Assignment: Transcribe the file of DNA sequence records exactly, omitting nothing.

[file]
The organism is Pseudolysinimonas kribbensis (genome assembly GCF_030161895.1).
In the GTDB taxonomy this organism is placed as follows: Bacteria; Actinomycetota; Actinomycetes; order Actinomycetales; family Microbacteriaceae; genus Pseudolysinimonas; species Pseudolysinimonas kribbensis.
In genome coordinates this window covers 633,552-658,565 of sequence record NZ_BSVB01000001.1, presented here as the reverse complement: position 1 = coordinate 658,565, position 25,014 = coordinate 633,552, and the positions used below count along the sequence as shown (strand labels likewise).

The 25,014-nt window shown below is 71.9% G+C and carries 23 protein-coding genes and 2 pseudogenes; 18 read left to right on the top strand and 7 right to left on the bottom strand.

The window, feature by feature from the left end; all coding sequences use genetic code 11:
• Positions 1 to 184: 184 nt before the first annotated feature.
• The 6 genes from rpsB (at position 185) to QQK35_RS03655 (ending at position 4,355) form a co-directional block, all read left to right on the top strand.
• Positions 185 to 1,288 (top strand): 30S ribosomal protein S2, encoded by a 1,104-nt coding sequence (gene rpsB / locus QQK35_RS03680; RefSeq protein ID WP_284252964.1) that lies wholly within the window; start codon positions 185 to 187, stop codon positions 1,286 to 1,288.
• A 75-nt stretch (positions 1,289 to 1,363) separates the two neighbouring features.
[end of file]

The organism is Pseudolysinimonas kribbensis (genome assembly GCF_030161895.1).
In the GTDB taxonomy this organism is placed as follows: Bacteria; Actinomycetota; Actinomycetes; order Actinomycetales; family Microbacteriaceae; genus Pseudolysinimonas; species Pseudolysinimonas kribbensis.
In genome coordinates this window covers 633,552-658,565 of sequence record NZ_BSVB01000001.1, presented here as the reverse complement: position 1 = coordinate 658,565, position 25,014 = coordinate 633,552, and the positions used below count along the sequence as shown (strand labels likewise).

The 25,014-nt window shown below is 71.9% G+C and carries 23 protein-coding genes and 2 pseudogenes; 18 read left to right on the top strand and 7 right to left on the bottom strand.

The window, feature by feature from the left end; all coding sequences use genetic code 11:
• Positions 1 to 184: 184 nt before the first annotated feature.
• The 6 genes from rpsB (at position 185) to QQK35_RS03655 (ending at position 4,355) form a co-directional block, all read left to right on the top strand.
• Positions 185 to 1,288 (top strand): 30S ribosomal protein S2, encoded by a 1,104-nt coding sequence (gene rpsB / locus QQK35_RS03680; RefSeq protein ID WP_284252964.1) that lies wholly within the window; start codon positions 185 to 187, stop codon positions 1,286 to 1,288.
• A 75-nt stretch (positions 1,289 to 1,363) separates the two neighbouring features.